Eric: Okay. So let's walk through you. So you've got rob pine doors, you're going to have to tape off the glass. But first, first kind of red flag is you're going to want to stain pine and
Rick: pine is a soft wood and those stains are built, are designed for hardwoods. So Lemon, did you make them miss the big mistake everyone does or did you learn from the video? Uh, yes to both questions. I um, I went ahead and re sanded the doors even when they came in really nicely sanded. I would make sure if there was any wax or, or anything on there that I would got it off. And then I pretreated uh, the soft pine and um, with a priest and conditioner. Yeah, exactly. It's a pristine conditioner and you just brush it on or are put it on with the rag, uh, let it dry about maybe 15, 20 minutes. And then within two hours of putting that on, do you have to stay? Yes. And uh, my first attempt at staining for some reason, uh, she who must be obeyed, insisted that I use a brush, um, against my better judgment.
Rick: And I used a brush, but we brought the doors inside the house because we wanted them to dry this century. Yeah. And, um, so we had them set up in the sun room, a little bit of a fan of going over the top of them using a low voc, volatile organic compound, uh, both stain and a polyurethane. So I didn't smell too bad. We weren't frying our Brighton sales then I put it on, but it dried so quickly behind me that I didn't get a chance to rub it off. Yes. And that was my first big mistake. And um, I found out that is helpful is your video is the best video to go see every time is how to fix things. You know, how to fix a bad stain job, how to fix that. And, and you, you are not necessarily a video, just a list and you'll see these discussions.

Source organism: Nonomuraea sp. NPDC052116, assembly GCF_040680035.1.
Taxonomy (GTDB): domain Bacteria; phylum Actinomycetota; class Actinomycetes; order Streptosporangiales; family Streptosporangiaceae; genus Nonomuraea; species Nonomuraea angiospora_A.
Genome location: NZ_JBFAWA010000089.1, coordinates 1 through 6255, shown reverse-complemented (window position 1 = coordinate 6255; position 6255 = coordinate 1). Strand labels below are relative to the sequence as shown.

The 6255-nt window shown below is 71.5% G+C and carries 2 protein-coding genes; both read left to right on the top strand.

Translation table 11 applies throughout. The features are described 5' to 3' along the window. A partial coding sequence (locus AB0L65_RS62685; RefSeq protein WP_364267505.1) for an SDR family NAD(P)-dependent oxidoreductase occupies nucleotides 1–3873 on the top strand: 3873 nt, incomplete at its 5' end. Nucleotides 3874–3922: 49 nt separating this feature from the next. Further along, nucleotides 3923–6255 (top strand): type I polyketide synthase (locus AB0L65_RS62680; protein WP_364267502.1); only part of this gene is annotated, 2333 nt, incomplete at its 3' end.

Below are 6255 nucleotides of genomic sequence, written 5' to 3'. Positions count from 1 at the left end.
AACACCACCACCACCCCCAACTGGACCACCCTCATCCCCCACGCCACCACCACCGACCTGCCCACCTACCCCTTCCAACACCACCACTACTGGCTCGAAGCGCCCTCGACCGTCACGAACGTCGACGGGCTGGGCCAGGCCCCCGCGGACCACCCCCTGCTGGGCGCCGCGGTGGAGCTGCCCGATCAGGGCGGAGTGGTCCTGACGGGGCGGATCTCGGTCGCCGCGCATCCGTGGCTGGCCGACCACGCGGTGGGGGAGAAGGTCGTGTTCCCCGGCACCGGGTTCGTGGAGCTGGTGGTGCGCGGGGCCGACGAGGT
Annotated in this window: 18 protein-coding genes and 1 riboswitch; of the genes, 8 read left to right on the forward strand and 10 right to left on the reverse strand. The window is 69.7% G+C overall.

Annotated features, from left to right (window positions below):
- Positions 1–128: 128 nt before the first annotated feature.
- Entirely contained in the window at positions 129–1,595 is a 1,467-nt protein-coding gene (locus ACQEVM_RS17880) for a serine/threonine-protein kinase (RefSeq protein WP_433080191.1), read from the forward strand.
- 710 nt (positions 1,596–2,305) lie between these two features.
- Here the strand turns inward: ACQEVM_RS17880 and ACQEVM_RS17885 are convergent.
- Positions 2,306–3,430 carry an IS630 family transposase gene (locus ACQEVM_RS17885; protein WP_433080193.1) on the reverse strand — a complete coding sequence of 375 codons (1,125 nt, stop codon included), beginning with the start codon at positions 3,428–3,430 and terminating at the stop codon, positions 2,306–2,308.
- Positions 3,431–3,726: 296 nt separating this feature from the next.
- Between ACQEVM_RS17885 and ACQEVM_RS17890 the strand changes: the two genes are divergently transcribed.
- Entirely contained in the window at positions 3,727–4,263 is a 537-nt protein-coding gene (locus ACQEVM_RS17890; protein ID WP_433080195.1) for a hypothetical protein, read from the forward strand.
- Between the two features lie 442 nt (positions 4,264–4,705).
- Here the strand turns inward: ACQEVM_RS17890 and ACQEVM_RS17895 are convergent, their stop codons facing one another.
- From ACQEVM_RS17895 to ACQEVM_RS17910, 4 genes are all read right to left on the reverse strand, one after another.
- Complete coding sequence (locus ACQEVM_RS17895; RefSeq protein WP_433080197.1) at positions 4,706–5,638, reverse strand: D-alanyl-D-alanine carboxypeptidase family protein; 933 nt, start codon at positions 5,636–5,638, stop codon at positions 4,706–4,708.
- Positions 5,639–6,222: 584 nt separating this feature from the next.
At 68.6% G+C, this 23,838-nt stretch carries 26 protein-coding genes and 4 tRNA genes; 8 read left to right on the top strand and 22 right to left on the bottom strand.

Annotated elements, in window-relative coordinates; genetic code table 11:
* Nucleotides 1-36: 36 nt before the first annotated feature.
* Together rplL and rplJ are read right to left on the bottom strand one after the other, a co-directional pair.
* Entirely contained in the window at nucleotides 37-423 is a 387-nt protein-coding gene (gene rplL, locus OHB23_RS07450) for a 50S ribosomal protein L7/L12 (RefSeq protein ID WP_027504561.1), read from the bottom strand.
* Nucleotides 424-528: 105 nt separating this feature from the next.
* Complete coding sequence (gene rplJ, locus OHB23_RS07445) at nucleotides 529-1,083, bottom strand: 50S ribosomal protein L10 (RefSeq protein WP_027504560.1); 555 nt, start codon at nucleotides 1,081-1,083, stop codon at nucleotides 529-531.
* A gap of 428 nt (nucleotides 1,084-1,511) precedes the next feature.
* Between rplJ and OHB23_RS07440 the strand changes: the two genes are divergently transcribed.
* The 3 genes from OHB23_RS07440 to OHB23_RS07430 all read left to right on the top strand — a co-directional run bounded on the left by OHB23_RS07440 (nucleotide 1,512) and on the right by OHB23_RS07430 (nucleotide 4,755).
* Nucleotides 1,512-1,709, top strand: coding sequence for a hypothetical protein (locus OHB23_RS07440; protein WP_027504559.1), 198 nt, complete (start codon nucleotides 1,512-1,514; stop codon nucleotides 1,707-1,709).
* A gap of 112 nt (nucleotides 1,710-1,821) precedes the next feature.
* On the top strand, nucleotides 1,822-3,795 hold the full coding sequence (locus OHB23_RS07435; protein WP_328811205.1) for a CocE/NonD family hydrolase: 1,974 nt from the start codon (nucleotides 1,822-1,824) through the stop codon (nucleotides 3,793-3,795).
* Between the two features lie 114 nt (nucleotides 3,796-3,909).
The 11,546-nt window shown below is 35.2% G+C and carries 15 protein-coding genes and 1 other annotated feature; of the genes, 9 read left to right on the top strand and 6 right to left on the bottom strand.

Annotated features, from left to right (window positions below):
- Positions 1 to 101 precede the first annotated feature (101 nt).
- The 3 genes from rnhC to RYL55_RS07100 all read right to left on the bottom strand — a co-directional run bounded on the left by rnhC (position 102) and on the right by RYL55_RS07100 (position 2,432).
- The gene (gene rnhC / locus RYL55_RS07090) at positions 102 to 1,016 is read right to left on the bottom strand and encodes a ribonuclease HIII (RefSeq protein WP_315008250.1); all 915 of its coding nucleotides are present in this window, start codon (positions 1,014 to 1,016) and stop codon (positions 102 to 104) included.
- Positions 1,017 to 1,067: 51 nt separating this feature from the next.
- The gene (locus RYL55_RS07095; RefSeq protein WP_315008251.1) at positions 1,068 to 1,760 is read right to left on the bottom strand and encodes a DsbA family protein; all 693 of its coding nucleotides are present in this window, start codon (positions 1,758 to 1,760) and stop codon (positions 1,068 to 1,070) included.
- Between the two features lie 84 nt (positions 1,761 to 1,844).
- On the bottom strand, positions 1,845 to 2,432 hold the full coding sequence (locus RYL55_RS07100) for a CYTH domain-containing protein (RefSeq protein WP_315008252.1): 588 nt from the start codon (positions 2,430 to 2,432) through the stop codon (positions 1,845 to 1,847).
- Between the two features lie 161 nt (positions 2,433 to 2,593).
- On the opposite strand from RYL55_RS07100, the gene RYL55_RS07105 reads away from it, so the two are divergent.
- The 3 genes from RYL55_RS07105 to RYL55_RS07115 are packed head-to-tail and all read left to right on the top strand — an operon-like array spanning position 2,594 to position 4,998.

Rick: And there'll be eight or 10 people have really messed up their stain jobs. If you get this good information about what to do, it turns out the really simple thing to do, which I had, I guess I just don't have enough experience to even think about it, is just to put more stain on those spots. The mineral spirits that are in the stain that are, will evaporate off also a soften and will allow you to work that old state again and wipe it off. And so that, that was my first big screw up with this. And so I went to using a rag after that to work the staying in and doing small sections only, maybe a, uh, maybe two foot at a time. Uh, rub it and let it us or wipe it off. Move on to the next section section. And you can kind of do some blending at that spot where you break and the prize that in the end product, if you're consistent, you can't see where you start.